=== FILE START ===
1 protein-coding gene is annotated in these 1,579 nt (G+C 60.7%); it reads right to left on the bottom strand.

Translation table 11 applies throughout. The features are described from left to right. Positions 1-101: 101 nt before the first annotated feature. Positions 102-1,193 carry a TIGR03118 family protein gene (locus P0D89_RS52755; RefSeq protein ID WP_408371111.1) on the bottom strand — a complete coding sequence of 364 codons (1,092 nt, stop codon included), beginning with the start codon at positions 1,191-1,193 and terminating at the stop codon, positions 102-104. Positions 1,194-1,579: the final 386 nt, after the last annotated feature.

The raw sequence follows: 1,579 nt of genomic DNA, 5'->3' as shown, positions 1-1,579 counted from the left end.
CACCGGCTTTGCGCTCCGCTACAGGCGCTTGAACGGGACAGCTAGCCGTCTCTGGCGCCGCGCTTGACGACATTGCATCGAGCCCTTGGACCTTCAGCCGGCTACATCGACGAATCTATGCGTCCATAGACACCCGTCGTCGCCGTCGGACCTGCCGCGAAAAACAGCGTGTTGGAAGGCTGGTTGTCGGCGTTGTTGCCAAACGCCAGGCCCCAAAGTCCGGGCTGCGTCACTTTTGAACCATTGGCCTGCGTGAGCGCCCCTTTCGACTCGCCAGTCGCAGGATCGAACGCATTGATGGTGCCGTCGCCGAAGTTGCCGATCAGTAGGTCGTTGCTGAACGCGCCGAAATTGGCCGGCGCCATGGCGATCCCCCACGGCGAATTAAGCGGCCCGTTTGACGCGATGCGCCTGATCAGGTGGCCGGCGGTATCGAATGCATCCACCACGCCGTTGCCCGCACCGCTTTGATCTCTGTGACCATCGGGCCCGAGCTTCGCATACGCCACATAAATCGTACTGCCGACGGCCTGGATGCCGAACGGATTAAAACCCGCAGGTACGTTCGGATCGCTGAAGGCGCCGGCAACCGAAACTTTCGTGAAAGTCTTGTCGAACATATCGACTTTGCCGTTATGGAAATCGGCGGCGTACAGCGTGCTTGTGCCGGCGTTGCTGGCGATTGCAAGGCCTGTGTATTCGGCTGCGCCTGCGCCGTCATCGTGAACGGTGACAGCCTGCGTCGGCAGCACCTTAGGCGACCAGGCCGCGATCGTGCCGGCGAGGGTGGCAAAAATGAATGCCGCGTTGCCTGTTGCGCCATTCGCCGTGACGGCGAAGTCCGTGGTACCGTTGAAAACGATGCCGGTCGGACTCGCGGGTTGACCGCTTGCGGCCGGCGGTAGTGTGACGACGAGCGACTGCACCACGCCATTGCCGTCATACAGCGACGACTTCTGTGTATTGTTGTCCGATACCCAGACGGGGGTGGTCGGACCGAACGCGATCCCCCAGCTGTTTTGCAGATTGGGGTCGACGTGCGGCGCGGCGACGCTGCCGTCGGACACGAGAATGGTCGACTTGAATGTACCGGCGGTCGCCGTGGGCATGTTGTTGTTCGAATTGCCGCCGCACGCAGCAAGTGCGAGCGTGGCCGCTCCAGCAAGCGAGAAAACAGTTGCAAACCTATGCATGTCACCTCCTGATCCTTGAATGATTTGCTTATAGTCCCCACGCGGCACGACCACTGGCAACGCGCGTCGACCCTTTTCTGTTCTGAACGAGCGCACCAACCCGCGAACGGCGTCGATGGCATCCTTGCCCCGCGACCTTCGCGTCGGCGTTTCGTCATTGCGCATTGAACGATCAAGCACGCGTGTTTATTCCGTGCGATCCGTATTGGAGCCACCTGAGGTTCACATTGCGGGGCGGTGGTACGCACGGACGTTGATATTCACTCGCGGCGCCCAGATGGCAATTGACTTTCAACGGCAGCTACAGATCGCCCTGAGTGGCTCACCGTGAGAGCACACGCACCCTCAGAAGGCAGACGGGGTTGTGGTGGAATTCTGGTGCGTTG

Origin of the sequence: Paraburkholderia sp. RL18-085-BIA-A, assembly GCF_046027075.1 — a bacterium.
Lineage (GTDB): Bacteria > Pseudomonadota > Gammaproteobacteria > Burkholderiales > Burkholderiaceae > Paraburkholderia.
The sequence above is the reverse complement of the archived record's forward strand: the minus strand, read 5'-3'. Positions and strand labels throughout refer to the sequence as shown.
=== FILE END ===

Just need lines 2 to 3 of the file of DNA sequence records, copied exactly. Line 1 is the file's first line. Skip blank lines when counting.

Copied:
Translation table 11 applies throughout. The features are described from left to right. Positions 1-101: 101 nt before the first annotated feature. Positions 102-1,193 carry a TIGR03118 family protein gene (locus P0D89_RS52755; RefSeq protein ID WP_408371111.1) on the bottom strand — a complete coding sequence of 364 codons (1,092 nt, stop codon included), beginning with the start codon at positions 1,191-1,193 and terminating at the stop codon, positions 102-104. Positions 1,194-1,579: the final 386 nt, after the last annotated feature.

The raw sequence follows: 1,579 nt of genomic DNA, 5'->3' as shown, positions 1-1,579 counted from the left end.